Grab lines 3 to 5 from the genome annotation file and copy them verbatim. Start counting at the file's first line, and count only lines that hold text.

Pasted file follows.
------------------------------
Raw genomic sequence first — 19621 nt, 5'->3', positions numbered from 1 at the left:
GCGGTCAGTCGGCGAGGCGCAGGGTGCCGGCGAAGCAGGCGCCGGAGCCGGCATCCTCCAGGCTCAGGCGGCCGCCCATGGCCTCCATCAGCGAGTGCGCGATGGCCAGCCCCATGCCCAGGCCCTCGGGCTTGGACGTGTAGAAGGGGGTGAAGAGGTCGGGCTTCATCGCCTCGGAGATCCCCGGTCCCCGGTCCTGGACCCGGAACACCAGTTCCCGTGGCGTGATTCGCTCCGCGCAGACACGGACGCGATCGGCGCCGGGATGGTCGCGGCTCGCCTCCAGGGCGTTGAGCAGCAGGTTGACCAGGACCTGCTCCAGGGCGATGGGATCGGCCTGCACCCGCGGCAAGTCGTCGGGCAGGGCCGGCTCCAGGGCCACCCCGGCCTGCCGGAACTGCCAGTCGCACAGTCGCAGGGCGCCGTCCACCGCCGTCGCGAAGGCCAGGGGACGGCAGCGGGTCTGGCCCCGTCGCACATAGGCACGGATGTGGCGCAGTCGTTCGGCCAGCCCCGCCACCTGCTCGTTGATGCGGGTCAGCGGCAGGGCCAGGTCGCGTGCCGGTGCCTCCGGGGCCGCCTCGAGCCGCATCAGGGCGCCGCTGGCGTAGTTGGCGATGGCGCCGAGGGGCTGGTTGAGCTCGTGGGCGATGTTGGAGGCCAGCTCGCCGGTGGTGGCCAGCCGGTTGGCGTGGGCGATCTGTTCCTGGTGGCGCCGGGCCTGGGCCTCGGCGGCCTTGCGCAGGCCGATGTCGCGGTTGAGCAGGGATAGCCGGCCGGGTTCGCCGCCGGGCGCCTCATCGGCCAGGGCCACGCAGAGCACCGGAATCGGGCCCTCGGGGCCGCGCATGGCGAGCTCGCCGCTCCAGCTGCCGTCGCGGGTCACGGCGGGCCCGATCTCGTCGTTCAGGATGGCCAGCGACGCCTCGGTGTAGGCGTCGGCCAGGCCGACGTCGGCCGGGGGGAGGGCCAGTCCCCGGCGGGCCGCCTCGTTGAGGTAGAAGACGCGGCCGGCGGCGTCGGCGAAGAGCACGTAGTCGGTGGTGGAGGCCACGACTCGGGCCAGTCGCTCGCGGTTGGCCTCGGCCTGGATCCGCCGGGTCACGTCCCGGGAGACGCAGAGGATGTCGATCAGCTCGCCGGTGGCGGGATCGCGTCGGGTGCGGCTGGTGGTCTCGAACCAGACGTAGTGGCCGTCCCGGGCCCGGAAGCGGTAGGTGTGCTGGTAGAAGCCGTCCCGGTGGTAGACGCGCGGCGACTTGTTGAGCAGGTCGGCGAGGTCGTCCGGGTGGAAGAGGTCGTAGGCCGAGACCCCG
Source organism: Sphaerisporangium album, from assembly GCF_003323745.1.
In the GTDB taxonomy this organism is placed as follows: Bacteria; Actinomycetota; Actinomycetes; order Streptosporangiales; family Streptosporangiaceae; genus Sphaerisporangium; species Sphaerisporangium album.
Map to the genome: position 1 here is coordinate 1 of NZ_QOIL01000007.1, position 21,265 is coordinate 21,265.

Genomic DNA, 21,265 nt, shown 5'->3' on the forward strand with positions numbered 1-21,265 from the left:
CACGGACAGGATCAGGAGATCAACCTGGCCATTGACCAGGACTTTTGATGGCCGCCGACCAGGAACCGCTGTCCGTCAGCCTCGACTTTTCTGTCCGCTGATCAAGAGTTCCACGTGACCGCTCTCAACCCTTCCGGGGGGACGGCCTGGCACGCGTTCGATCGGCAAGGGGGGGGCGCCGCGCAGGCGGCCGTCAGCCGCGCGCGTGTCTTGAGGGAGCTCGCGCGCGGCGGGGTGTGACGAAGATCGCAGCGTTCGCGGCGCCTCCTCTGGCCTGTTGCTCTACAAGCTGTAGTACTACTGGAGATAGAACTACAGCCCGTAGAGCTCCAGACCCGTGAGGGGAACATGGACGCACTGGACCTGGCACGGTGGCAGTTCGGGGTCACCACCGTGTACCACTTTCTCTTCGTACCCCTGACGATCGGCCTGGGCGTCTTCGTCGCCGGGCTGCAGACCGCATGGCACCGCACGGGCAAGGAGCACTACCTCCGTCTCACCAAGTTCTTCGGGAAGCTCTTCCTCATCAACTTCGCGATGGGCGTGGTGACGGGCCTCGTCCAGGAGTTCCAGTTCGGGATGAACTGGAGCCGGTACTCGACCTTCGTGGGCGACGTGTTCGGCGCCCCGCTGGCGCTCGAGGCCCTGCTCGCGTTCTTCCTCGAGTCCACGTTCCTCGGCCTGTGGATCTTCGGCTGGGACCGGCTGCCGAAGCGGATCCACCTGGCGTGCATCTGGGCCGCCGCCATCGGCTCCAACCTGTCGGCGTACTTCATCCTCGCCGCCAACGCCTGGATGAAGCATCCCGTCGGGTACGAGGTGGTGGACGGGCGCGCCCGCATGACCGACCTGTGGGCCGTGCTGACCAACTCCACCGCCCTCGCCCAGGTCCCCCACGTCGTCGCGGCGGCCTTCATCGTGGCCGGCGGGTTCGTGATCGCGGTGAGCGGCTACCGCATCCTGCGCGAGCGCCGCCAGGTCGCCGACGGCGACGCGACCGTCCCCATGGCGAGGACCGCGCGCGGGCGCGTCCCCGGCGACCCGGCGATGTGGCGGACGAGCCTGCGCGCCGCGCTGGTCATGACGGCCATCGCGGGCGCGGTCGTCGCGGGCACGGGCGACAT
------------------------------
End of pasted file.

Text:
Source organism: Sphaerisporangium album, from assembly GCF_003323745.1.
In the GTDB taxonomy this organism is placed as follows: Bacteria; Actinomycetota; Actinomycetes; order Streptosporangiales; family Streptosporangiaceae; genus Sphaerisporangium; species Sphaerisporangium album.
Map to the genome: position 1 here is coordinate 1 of NZ_QOIL01000007.1, position 21,265 is coordinate 21,265.